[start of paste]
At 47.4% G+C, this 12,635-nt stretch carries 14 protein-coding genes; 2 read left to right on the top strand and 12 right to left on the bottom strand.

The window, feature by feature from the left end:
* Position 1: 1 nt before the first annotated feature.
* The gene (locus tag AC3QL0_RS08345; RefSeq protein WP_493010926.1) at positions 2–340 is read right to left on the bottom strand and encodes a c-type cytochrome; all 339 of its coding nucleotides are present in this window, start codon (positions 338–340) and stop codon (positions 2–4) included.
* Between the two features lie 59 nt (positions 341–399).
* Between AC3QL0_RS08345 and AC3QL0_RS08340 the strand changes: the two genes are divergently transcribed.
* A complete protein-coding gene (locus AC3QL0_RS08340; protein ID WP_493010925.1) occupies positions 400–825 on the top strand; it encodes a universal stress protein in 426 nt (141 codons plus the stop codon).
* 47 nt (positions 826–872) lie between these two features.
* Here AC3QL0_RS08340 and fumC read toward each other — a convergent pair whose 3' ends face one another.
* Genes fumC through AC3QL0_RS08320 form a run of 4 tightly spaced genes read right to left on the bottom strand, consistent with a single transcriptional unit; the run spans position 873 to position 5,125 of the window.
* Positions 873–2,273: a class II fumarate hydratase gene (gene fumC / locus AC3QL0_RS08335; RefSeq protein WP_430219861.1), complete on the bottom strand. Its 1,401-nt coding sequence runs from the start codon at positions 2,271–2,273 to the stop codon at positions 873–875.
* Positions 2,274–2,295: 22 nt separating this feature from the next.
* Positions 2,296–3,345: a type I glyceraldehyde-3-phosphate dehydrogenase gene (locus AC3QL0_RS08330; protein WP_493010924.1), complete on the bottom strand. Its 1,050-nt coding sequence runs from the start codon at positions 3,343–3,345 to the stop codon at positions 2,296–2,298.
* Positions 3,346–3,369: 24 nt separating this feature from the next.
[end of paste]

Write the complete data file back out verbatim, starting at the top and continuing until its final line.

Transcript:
At 47.4% G+C, this 12,635-nt stretch carries 14 protein-coding genes; 2 read left to right on the top strand and 12 right to left on the bottom strand.

The window, feature by feature from the left end:
* Position 1: 1 nt before the first annotated feature.
* The gene (locus tag AC3QL0_RS08345; RefSeq protein WP_493010926.1) at positions 2–340 is read right to left on the bottom strand and encodes a c-type cytochrome; all 339 of its coding nucleotides are present in this window, start codon (positions 338–340) and stop codon (positions 2–4) included.
* Between the two features lie 59 nt (positions 341–399).
* Between AC3QL0_RS08345 and AC3QL0_RS08340 the strand changes: the two genes are divergently transcribed.
* A complete protein-coding gene (locus AC3QL0_RS08340; protein ID WP_493010925.1) occupies positions 400–825 on the top strand; it encodes a universal stress protein in 426 nt (141 codons plus the stop codon).
* 47 nt (positions 826–872) lie between these two features.
* Here AC3QL0_RS08340 and fumC read toward each other — a convergent pair whose 3' ends face one another.
* Genes fumC through AC3QL0_RS08320 form a run of 4 tightly spaced genes read right to left on the bottom strand, consistent with a single transcriptional unit; the run spans position 873 to position 5,125 of the window.
* Positions 873–2,273: a class II fumarate hydratase gene (gene fumC / locus AC3QL0_RS08335; RefSeq protein WP_430219861.1), complete on the bottom strand. Its 1,401-nt coding sequence runs from the start codon at positions 2,271–2,273 to the stop codon at positions 873–875.
* Positions 2,274–2,295: 22 nt separating this feature from the next.
* Positions 2,296–3,345: a type I glyceraldehyde-3-phosphate dehydrogenase gene (locus AC3QL0_RS08330; protein WP_493010924.1), complete on the bottom strand. Its 1,050-nt coding sequence runs from the start codon at positions 3,343–3,345 to the stop codon at positions 2,296–2,298.
* Positions 3,346–3,369: 24 nt separating this feature from the next.